Tuesday, 27 October 2009

Taiwan Immigration Update II

Some news on that front. Eventually I received my Marital Status certificate and my Police Clearance certificate and put both through their paces by having them signed and certified by the SA ministry of Foreign Affairs and the Taipei Liaison Office in South Africa. In fact, for a nominal fee the South African lady who works there, Maya Du Rand will sort everything out for you. In fact, regarding the police clearance certificate, it's better if you send it directly to her and let her take it from there. You can contact her through the Taipei Liaison Office in Pretoria. She will take it to the criminal records bureau and sit on their butts to get them to hurry the process up and keep it within the promised 20 odd work day time-frame. She's an absolute life saver.

Those two documents were the big obstacles as basically anything that goes through the South African government takes ages. An American friend in Taiwan applied for his criminal record clearance from the US via the FBI and had it in hand within four weeks. The AIT got his marital status certificate within a week.

So all in all I had to prepare these documents:
1. South African police criminal record clearance
2. Marital status certificate
3. Taiwanese married certificate
4. A valid ARC
5. Arrival and departure certificate from NIA in Taiwan and proof of residence for 3 years (married applicants) or 5 years (single applicants).
6. Language proficiency certificate, which is either certified proof of Chinese language classes at a government approved language center such as Tai Da, NCKU etc., or the Language proficiency test (which I did and proudly scored 100% in).
7. Tax records proving you have earned twice the minimum Taiwanese salary (NT$ 17 836) or bank records or other proof showing you have cash or assets to the amount of NT$5 million.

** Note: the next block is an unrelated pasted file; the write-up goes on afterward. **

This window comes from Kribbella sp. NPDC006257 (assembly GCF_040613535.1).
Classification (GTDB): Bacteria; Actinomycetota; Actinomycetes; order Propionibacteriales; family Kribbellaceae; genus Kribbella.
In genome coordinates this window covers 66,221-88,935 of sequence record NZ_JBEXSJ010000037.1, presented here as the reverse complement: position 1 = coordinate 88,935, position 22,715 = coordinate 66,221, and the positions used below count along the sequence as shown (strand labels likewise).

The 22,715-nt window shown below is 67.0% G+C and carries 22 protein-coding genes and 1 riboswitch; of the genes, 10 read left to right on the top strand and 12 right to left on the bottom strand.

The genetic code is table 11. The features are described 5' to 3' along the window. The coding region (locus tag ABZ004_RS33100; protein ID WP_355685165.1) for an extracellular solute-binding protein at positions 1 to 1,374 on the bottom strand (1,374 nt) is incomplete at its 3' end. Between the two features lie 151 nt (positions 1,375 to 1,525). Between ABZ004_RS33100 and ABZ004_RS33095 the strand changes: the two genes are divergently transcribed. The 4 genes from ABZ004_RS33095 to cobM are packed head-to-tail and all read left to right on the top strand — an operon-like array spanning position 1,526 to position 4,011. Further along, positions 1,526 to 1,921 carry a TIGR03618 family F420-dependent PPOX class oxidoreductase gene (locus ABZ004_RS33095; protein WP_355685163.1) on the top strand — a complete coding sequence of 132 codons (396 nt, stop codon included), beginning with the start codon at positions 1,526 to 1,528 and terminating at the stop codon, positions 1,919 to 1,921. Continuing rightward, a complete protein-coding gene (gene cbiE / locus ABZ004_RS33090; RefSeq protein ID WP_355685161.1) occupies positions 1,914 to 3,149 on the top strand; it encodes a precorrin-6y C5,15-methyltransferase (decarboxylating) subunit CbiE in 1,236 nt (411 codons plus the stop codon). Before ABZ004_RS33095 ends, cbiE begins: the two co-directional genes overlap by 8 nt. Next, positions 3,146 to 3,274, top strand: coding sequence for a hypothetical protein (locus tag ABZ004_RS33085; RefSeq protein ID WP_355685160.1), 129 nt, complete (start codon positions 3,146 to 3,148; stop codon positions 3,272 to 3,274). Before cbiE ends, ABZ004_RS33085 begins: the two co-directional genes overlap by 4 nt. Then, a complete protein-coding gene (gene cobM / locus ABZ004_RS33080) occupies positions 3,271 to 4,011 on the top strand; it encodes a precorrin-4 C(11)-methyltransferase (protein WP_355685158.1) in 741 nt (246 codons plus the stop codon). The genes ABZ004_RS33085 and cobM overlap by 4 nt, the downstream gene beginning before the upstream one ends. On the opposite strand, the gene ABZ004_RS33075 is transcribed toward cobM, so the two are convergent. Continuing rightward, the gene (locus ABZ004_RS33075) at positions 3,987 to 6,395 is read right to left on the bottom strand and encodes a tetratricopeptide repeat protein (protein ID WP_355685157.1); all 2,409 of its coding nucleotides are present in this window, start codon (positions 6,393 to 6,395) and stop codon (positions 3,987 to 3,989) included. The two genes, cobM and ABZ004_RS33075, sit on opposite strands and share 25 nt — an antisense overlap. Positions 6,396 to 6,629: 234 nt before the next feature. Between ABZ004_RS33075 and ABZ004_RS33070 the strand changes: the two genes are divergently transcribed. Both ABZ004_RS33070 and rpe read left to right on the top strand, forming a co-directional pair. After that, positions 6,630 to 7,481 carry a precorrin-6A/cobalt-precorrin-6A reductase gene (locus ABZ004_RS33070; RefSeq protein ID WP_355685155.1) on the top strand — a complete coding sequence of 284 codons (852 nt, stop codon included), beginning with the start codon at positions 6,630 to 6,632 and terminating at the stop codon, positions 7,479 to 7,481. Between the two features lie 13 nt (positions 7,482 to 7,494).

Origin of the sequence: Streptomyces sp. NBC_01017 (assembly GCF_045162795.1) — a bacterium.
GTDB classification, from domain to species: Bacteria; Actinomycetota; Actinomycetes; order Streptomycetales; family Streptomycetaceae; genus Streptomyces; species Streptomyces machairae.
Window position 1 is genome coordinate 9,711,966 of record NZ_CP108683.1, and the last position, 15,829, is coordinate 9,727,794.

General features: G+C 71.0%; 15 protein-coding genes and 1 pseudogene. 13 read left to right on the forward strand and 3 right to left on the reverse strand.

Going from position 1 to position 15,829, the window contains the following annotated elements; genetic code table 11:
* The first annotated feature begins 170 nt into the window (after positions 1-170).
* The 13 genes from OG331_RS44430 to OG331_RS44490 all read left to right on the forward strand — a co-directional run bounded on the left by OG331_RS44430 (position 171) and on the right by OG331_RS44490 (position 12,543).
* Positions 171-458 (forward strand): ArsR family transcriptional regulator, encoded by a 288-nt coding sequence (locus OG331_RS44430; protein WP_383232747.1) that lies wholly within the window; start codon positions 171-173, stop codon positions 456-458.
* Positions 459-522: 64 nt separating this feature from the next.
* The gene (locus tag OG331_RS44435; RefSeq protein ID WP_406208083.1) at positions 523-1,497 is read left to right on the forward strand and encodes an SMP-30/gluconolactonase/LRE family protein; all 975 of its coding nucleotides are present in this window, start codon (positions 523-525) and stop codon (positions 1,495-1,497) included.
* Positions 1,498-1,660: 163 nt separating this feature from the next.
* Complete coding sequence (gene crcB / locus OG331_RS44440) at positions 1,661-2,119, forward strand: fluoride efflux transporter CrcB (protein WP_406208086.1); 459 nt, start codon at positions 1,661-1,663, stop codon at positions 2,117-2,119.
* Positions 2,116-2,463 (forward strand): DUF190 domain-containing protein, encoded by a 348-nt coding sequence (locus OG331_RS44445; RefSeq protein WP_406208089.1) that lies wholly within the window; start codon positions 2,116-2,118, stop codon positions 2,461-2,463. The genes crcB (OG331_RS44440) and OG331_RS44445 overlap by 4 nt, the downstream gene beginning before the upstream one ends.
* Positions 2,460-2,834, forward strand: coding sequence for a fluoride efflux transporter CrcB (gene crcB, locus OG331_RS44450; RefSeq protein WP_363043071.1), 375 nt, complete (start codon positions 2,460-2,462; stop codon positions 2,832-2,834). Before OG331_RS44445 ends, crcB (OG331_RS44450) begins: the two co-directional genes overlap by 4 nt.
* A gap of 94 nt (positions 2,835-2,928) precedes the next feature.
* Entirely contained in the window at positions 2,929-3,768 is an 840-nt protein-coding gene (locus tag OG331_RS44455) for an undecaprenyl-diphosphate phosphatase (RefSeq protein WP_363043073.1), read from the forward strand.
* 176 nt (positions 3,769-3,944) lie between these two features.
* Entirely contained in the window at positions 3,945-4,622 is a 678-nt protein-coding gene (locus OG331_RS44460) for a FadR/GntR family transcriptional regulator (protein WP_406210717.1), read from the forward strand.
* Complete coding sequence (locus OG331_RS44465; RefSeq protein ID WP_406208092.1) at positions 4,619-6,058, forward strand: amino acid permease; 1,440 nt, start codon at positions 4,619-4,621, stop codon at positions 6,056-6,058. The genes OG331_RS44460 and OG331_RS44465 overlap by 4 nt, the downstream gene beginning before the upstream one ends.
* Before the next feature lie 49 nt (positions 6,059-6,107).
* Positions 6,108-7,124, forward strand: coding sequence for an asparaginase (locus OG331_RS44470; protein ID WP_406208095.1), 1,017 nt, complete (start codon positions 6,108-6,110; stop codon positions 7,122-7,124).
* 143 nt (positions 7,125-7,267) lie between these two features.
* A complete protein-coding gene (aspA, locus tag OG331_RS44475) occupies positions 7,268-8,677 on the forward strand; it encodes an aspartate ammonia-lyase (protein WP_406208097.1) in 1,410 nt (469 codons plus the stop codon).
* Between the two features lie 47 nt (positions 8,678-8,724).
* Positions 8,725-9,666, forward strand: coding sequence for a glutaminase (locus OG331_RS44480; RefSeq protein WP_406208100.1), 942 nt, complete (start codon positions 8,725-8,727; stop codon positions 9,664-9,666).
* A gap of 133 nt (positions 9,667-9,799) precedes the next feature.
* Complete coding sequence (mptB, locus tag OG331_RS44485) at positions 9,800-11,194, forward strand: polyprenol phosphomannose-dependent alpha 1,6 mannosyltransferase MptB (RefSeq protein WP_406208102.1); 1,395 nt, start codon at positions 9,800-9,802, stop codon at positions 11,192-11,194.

8. Household registration certificate
9. Two photos, NT$200 and an application form. You also need your passport and some HHR offices require a Chinese chop (seal with your Chinese name).
*Note: All foreign documents need to be authenticated by MOFA, translated into Chinese and the translation authenticated by a local court.

All my documents were in order except for one snag. My tax records weren't sufficient because my ARC school (as many or most do here) lied on my tax returns. further investigation as to why revealed they do this (my school at any rate) and take the surplus the save on tax by giving in faulty returns and give it back to you at the end of your contract period as your "End of Contract Bonus". Initially I didn't think this would be a problem as married applicants don't have to give in tax records, only proof of work, and even that isn't necessary if you can prove that your Taiwanese family can and does take care of you financially (which is probably the case with foreign brides who mostly don't work, but come here for marriage and as housewives).
My problem was twofold:
1. I was still on a work related ARC and so had to give tax records as proof of income.
2. The three year period for married couples is the period you have been married, not your stay in Taiwan. Kiki and I will only be married for three years in February 2010.
The helpful staff at the HHR office suggested I apply for a family visa (Joining family residence Visa - JFRV) and return in February next year to apply for citizenship. I was worried that this would reset my clock and I would have to wait another three years before I could apply, but the lady at the HHR office said this is only the case at NIA (for things like APRCs etc.), but that the HHR office is only concerned with how long you've been married, not how long you've been on a visa or change of visa. She also assured us that as long as we don't leave the country before we apply I wont need to re-apply for a police criminal record or any documents from South Africa.
It is the route they recommend as it makes the procedure much smoother and easier, and it's the normal way of doing it - once again, due to experience with foreign brides that aren't in Taiwan on work ARCs.

So, that's where we are right now. I applied for a JFRV but I'll do another update for that as I think the info I gained will be useful to people who wish to apply for JFRVs and not necessarily naturalization.


Paul said...

Don't let your blog die

Bismarck in Tainan said...

Cheers for the comment, Paul. I have some immigration and visa updates coming, but nothing much has happened with my personal situation in a while so I haven't really been updating.

I'll get round to it as soon as I can.

Thanks for the motivation. ;-)

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